The Royal Coburg production appeared the same year that Charles Mills published his magisterial two-volume History of the Crusades for the Recovery and Possession of the Holy Land, one of the earliest studies devoted specifically to that topic – and one critical of the Western religious fanaticism that inspired the wars. Yet the impact of such historical scholarship was negligible on a general public that preferred to get its history lessons in the popular theatres of the day. This has not changed much from the Victorians’ time to ours. Compare the number of people who have dipped into The Oxford History of the Crusades (thousands, maybe?) with the number of those who have seen Kevin Costner’s Robin Hood: Prince of Thieves or Ridley Scott’s Kingdom of Heaven (millions). These recent films are the direct descendants of the nineteenth-century sack-and-slaughter plays.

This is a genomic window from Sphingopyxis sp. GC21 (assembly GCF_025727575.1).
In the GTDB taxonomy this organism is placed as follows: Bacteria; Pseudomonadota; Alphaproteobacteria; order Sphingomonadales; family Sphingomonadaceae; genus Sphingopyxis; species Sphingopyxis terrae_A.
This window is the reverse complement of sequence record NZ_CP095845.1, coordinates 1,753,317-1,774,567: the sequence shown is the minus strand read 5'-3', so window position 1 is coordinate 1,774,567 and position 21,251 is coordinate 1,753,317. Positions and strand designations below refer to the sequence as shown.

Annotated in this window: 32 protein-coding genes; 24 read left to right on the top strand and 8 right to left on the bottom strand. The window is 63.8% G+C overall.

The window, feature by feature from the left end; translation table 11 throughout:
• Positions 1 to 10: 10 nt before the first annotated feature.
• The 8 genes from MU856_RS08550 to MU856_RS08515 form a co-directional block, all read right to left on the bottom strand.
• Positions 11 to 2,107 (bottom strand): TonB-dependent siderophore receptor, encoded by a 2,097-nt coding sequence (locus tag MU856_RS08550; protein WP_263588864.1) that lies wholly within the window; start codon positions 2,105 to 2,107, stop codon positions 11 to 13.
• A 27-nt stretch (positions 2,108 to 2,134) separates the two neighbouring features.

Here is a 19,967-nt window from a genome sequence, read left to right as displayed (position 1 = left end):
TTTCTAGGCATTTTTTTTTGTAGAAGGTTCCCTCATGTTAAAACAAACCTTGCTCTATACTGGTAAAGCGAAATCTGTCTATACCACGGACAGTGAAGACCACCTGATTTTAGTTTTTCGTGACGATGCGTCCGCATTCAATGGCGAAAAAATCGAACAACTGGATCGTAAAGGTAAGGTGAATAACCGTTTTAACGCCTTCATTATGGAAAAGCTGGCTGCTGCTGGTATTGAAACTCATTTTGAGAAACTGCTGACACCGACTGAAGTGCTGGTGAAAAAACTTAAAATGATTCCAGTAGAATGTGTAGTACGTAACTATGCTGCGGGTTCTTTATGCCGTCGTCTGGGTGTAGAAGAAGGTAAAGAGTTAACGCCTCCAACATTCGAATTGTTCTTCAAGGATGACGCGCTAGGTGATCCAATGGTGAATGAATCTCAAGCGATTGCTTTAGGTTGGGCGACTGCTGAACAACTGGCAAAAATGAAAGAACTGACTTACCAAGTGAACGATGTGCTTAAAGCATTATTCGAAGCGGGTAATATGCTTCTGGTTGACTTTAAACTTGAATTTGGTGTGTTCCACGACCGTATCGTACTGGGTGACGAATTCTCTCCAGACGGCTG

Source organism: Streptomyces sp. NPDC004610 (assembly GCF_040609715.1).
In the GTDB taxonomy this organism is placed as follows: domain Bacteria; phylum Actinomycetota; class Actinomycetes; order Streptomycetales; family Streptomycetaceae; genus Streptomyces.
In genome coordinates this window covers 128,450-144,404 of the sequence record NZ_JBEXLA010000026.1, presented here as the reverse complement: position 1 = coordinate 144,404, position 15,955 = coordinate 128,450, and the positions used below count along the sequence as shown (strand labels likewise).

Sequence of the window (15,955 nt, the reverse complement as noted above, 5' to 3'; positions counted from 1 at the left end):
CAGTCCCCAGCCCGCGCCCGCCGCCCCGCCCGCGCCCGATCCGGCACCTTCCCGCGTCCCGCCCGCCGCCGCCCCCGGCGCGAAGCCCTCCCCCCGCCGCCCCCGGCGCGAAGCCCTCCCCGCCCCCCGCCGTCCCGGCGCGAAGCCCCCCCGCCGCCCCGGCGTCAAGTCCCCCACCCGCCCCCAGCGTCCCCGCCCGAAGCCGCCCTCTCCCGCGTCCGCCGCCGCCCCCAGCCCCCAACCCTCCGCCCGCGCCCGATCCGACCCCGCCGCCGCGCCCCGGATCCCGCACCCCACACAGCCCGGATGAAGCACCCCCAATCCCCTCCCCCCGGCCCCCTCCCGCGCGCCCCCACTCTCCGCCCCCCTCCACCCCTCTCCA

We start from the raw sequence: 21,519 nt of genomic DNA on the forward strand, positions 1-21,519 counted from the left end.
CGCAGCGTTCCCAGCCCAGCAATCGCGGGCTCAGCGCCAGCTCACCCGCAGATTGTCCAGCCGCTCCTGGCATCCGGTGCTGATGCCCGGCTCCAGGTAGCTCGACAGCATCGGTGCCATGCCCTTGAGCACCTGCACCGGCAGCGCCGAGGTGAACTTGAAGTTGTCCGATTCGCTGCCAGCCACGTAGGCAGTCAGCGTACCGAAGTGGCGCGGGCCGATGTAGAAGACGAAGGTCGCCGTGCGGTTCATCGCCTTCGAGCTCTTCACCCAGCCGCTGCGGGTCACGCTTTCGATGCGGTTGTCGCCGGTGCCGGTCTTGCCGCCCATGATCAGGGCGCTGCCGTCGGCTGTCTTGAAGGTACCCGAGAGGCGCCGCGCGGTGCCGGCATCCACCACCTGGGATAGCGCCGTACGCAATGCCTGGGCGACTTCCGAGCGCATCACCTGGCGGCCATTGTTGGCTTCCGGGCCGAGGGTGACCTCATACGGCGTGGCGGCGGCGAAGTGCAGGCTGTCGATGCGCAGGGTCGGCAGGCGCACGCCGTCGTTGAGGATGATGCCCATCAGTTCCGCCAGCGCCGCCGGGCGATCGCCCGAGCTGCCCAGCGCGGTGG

In 1827, seven years after producing The Crusaders, the Royal Coburg produced The Unhallowed Templar, a three-act play billed as “an entirely new Grand Historical-Romantic Legendary Spectacle.” This time the subject was the Third Crusade, with much of the action focusing on the various engagements between the Christian forces commanded by the English King Richard I and the Muslim forces led by Saladin. In fact, this encounter of two towering personalities is tailor-made for the stage, which is why plays based on incidents of the Third Crusade outnumber all others during the nineteenth century. No matter that Richard and Saladin never actually met face to face – that inconvenient historical truth did not trouble the playwrights who wrote to fill London theatres. In nearly every one, there is stage combat of the most sensational kind, often on horseback, between the two leaders.

"The Combat Between Richard and Saladin," Astley's Amphitheatre,
Illustrated London News, 20 May 1843